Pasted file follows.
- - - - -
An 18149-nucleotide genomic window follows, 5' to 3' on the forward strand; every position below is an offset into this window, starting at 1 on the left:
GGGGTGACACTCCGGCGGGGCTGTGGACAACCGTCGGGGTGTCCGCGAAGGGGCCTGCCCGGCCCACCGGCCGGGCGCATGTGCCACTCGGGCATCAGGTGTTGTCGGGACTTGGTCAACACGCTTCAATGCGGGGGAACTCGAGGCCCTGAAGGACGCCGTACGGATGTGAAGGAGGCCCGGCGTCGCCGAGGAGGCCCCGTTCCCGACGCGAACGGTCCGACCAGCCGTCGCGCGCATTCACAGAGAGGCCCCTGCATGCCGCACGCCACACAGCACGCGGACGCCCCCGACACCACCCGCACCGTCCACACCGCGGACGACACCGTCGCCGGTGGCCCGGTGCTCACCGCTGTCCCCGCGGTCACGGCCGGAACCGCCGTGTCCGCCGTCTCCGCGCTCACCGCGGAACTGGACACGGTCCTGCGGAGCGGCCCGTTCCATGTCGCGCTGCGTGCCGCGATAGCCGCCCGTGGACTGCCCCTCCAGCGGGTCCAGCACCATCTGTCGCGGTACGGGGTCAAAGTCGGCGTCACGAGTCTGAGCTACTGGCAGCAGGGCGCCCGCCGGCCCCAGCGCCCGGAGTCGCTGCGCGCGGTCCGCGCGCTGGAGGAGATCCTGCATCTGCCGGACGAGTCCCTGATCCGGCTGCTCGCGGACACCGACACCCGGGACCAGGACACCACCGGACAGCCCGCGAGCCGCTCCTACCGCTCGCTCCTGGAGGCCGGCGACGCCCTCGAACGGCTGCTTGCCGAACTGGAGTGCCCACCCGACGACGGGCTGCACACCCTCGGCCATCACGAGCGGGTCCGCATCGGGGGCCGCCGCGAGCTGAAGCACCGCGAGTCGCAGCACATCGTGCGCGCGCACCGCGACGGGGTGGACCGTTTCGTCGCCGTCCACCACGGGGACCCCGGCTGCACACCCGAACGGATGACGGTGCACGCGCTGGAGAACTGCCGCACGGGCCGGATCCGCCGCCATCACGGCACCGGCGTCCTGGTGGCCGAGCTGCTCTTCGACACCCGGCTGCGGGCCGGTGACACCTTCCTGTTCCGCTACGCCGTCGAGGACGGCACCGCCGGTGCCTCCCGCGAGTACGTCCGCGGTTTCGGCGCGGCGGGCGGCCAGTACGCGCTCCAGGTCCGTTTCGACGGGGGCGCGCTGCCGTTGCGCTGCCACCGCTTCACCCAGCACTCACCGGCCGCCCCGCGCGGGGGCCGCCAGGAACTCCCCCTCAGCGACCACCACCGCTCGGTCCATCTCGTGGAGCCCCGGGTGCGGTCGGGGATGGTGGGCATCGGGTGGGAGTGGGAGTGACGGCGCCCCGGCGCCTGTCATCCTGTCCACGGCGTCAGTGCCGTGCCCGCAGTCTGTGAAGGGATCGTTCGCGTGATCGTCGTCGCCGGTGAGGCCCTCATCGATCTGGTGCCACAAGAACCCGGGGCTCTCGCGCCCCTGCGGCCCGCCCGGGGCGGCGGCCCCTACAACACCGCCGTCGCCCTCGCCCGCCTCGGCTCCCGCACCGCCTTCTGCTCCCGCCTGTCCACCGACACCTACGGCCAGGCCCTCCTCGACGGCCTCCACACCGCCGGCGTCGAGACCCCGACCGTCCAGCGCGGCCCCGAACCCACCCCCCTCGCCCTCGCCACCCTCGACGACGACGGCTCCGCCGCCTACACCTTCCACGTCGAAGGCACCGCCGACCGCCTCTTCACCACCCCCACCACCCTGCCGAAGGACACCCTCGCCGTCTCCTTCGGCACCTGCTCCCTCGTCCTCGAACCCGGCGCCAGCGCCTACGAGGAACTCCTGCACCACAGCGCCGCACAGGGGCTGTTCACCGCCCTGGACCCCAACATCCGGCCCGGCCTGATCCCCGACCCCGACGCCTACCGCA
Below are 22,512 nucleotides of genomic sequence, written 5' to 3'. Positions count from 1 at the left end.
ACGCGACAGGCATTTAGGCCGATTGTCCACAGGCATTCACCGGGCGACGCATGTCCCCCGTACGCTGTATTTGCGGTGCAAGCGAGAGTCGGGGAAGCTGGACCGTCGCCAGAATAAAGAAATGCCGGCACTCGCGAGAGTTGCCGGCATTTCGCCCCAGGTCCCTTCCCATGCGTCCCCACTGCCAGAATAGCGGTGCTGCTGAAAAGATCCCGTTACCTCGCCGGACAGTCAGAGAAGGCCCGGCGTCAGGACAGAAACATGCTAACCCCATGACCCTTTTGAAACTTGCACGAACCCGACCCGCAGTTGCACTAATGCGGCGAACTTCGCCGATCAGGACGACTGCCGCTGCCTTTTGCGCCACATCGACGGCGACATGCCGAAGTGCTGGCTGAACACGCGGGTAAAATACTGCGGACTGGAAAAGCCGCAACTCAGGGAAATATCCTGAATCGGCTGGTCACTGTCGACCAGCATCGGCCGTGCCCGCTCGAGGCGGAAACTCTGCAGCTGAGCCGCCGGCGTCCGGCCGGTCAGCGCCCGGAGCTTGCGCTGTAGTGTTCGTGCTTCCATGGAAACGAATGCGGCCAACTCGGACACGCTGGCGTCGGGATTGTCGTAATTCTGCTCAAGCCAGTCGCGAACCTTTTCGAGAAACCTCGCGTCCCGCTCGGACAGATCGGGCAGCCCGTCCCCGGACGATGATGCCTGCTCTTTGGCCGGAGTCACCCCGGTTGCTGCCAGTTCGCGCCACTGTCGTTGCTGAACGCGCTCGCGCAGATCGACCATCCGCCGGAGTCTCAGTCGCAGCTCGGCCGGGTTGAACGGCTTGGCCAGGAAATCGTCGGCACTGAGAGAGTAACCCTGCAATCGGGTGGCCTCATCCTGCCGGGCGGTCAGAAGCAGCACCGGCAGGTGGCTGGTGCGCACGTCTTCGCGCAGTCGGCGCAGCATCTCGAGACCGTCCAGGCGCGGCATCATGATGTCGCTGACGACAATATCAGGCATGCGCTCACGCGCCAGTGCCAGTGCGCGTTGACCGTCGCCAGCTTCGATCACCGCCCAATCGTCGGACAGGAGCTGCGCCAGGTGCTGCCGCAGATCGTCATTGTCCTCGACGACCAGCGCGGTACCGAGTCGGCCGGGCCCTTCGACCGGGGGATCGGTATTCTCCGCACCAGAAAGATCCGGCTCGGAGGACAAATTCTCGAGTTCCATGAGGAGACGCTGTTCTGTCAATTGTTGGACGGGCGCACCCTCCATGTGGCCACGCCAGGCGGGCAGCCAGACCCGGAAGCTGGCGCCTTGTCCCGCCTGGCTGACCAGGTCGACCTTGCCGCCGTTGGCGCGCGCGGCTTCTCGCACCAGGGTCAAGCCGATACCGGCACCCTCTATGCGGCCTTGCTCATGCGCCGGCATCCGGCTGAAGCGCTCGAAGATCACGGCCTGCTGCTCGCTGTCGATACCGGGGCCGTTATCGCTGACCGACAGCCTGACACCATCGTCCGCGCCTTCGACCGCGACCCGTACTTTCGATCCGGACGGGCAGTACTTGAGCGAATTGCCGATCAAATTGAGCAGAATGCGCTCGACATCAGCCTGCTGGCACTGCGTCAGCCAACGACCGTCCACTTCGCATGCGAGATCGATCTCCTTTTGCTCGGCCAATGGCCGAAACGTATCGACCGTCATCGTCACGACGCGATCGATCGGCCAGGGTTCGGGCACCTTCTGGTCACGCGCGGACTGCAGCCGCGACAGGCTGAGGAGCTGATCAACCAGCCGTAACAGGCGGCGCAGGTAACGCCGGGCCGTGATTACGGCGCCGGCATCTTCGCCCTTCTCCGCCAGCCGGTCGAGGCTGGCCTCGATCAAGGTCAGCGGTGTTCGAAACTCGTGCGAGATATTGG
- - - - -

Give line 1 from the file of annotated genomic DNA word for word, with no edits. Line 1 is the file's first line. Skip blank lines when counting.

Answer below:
An 18149-nucleotide genomic window follows, 5' to 3' on the forward strand; every position below is an offset into this window, starting at 1 on the left: